Most Texans disapprove of how Congress and the federal government are handling the country’s health care issues despite supporting the Medicaid and Medicare programs, according to a poll by the Texas Lyceum released Tuesday.
Of the 1,178 adult Texans polled, 71 percent said they had little or no trust in the federal government to do what’s best for Texans when it comes to health care. Sixty-one percent disapproved of Republicans in Congress and 58 percent disapproved of Democrats in Congress in their handling of health care issues. Despite the lackluster marks, 64 percent said they had a favorable view of Medicare, which serves elderly Americans and 57 percent said they had a favorable view of Medicaid, which serves low-income and disabled Americans.
“Medicaid can sometimes feel like a bit of a dirty word in Texas,” said Joshua Blank, research director for Texas Lyceum, a nonprofit association for young Texas leaders. “When you think about the rhetoric that we hear especially toward Medicaid, it’s not really reflected in public attitudes in a way one might expect.”
The annual poll surveys adult Texans, including those who are not registered to vote or likely to vote. Since Texas Republicans have higher voter participation than the overall population, the Lyceum poll tends to portray a less conservative state than most political polls do. An equal percentage of Republicans and Democrats were polled — 39 percent. The poll’s overall margin of error was plus or minus 2.86 percentage points.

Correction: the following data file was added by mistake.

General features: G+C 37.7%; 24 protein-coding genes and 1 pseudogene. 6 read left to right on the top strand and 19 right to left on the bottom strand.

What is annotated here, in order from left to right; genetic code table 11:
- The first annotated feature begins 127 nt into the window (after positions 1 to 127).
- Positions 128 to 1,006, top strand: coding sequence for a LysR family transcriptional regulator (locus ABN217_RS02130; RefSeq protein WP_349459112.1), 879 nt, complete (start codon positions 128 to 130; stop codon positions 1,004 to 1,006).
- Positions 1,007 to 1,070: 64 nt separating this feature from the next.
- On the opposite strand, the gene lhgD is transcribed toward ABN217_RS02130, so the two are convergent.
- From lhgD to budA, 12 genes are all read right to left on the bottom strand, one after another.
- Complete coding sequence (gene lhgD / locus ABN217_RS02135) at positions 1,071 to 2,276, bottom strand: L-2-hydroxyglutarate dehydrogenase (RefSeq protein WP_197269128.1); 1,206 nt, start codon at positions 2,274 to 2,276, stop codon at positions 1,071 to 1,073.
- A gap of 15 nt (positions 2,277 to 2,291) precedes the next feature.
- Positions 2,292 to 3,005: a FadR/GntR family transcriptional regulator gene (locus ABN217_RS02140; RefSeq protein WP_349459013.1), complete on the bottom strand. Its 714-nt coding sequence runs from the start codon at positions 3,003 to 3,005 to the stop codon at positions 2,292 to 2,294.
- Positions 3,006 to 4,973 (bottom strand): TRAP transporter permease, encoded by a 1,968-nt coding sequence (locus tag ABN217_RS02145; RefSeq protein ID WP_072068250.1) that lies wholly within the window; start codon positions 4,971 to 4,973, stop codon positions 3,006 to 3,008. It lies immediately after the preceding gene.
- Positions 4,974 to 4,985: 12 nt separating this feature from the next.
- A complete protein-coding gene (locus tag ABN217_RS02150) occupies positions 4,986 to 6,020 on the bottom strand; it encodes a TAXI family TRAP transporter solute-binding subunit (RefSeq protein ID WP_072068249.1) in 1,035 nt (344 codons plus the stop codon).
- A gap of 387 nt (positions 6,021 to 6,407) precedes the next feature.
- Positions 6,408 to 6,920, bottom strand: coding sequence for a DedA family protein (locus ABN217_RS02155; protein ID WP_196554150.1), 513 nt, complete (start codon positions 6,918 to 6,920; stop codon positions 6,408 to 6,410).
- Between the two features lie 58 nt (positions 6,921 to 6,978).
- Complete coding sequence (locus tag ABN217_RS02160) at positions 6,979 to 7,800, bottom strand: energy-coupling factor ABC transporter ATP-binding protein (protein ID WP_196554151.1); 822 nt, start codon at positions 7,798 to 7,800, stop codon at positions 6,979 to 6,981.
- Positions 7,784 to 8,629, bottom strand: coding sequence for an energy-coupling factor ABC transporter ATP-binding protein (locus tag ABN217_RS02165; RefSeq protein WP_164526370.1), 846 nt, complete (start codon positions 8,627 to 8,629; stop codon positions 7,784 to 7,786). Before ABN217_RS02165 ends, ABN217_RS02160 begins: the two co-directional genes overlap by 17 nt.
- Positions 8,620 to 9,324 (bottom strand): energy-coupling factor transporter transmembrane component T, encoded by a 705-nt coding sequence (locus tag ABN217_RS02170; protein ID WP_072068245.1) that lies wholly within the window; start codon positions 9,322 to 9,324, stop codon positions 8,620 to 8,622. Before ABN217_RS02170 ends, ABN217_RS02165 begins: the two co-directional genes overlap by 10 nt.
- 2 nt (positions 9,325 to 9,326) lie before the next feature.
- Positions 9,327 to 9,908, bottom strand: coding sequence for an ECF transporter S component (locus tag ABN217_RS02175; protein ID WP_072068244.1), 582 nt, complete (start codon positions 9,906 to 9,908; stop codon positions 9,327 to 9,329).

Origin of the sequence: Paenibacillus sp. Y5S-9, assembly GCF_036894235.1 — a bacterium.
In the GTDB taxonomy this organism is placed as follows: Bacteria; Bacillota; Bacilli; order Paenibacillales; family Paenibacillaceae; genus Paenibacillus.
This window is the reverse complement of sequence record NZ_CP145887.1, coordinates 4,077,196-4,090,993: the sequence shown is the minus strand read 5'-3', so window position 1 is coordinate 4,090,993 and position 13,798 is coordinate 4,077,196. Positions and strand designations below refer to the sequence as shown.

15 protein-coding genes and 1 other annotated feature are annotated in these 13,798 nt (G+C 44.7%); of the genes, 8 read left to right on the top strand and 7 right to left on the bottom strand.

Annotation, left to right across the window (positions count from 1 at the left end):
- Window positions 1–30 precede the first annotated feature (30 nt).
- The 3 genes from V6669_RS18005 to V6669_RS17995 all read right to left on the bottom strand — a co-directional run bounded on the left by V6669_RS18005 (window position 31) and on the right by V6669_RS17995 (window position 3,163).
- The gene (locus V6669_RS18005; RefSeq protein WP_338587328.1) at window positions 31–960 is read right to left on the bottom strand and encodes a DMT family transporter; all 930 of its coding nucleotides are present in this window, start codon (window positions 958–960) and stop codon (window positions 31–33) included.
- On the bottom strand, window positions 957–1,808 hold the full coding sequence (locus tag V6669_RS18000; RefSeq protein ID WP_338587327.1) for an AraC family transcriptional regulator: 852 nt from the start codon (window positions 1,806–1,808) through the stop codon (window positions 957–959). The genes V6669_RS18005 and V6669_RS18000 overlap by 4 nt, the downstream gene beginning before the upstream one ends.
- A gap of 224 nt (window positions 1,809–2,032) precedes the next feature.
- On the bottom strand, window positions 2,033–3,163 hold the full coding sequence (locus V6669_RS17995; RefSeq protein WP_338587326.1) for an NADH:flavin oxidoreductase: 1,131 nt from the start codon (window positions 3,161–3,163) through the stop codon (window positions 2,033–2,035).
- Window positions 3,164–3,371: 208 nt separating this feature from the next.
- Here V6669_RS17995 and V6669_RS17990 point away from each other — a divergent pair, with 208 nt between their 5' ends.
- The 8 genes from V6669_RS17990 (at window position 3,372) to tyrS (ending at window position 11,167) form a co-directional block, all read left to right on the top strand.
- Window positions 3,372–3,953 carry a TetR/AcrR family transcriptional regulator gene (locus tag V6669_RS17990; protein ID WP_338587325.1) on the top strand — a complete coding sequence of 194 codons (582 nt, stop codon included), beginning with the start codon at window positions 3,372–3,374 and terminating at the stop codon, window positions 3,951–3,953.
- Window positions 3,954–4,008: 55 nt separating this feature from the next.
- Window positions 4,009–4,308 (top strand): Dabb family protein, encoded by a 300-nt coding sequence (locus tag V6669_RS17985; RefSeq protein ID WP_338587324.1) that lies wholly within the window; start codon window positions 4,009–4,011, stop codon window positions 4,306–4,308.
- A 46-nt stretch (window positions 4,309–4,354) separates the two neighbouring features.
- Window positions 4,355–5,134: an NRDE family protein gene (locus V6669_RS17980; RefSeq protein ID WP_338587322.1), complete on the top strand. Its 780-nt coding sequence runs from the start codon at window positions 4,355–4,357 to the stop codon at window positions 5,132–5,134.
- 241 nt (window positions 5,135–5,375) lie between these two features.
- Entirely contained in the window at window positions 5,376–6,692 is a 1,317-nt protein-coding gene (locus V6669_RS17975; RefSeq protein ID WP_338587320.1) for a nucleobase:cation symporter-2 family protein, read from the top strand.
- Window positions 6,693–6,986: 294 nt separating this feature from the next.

When it came to President Donald Trump’s handling of health care issues, 83 percent of Democrats disapproved of his job and 19 percent Republicans disapproved.
The survey also asked about opioid addiction and perceptions on vaccines.
Although rates of opioid addiction aren’t as high in Texas as is in some other states, 1 in 3 Texans said they have known someone addicted to prescription painkillers. White Texans and those who make more than $40,000 a year were more likely to know addicts than their minority and less wealthy peers.
It “paints a picture of where this crisis is concentrated,” Blank said. “It also shows us that even in Texas, a place we don’t really think of as being hard hit … as other places, it has actually been hit pretty hard in terms of people (who) are very much affected by this.”
The survey found that 76 percent of Texans say the benefits of vaccinations outweigh the risk, with no partisan difference. Wealthier and more educated Texans were more likely to say vaccine benefits outweigh the risks.
When asked whether parents should be required to vaccinate their children, Republicans were more likely to answer no than Democrats — 20 percent versus 12 percent.
Other findings of the poll:
• Nearly half said affordability is more important than accessibility and quality when it comes to health care.
• About four out of five Democrats said ensuring health care coverage is a government responsibility while 72 percent of Republicans say it’s not the government’s responsibility.
• Of the 54 percent who said providing health care coverage is the government’s responsibility, 46 percent prefer a national health insurance system.
• Nearly half said adult Americans are less healthy today than they were 20 years ago, and 61 percent said children are less healthy than 20 years ago.
• Forty percent said they disapproved of the Legislature’s handling of health care.